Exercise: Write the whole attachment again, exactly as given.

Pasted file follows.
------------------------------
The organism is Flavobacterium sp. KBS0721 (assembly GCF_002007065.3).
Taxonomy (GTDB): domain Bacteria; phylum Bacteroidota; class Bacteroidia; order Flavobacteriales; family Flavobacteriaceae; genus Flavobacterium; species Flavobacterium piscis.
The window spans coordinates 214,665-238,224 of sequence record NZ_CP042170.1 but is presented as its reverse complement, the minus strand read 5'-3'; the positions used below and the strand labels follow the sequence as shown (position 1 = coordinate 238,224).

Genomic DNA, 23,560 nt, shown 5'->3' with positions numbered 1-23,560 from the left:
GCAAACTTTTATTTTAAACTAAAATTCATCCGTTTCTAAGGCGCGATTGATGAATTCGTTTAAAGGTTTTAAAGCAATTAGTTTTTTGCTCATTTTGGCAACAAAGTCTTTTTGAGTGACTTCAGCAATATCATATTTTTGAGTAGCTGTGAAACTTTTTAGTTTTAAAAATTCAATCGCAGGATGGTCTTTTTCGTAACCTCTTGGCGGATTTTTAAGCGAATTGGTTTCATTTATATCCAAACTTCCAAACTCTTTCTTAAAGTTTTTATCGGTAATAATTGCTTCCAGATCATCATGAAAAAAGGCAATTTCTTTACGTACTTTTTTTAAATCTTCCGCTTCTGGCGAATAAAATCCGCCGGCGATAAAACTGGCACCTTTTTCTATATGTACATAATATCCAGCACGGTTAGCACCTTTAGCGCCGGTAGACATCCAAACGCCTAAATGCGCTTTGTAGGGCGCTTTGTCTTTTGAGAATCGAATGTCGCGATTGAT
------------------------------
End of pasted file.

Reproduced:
The organism is Flavobacterium sp. KBS0721 (assembly GCF_002007065.3).
Taxonomy (GTDB): domain Bacteria; phylum Bacteroidota; class Bacteroidia; order Flavobacteriales; family Flavobacteriaceae; genus Flavobacterium; species Flavobacterium piscis.
The window spans coordinates 214,665-238,224 of sequence record NZ_CP042170.1 but is presented as its reverse complement, the minus strand read 5'-3'; the positions used below and the strand labels follow the sequence as shown (position 1 = coordinate 238,224).

Genomic DNA, 23,560 nt, shown 5'->3' with positions numbered 1-23,560 from the left:
GCAAACTTTTATTTTAAACTAAAATTCATCCGTTTCTAAGGCGCGATTGATGAATTCGTTTAAAGGTTTTAAAGCAATTAGTTTTTTGCTCATTTTGGCAACAAAGTCTTTTTGAGTGACTTCAGCAATATCATATTTTTGAGTAGCTGTGAAACTTTTTAGTTTTAAAAATTCAATCGCAGGATGGTCTTTTTCGTAACCTCTTGGCGGATTTTTAAGCGAATTGGTTTCATTTATATCCAAACTTCCAAACTCTTTCTTAAAGTTTTTATCGGTAATAATTGCTTCCAGATCATCATGAAAAAAGGCAATTTCTTTACGTACTTTTTTTAAATCTTCCGCTTCTGGCGAATAAAATCCGCCGGCGATAAAACTGGCACCTTTTTCTATATGTACATAATATCCAGCACGGTTAGCACCTTTAGCGCCGGTAGACATCCAAACGCCTAAATGCGCTTTGTAGGGCGCTTTGTCTTTTGAGAATCGAATGTCGCGATTGAT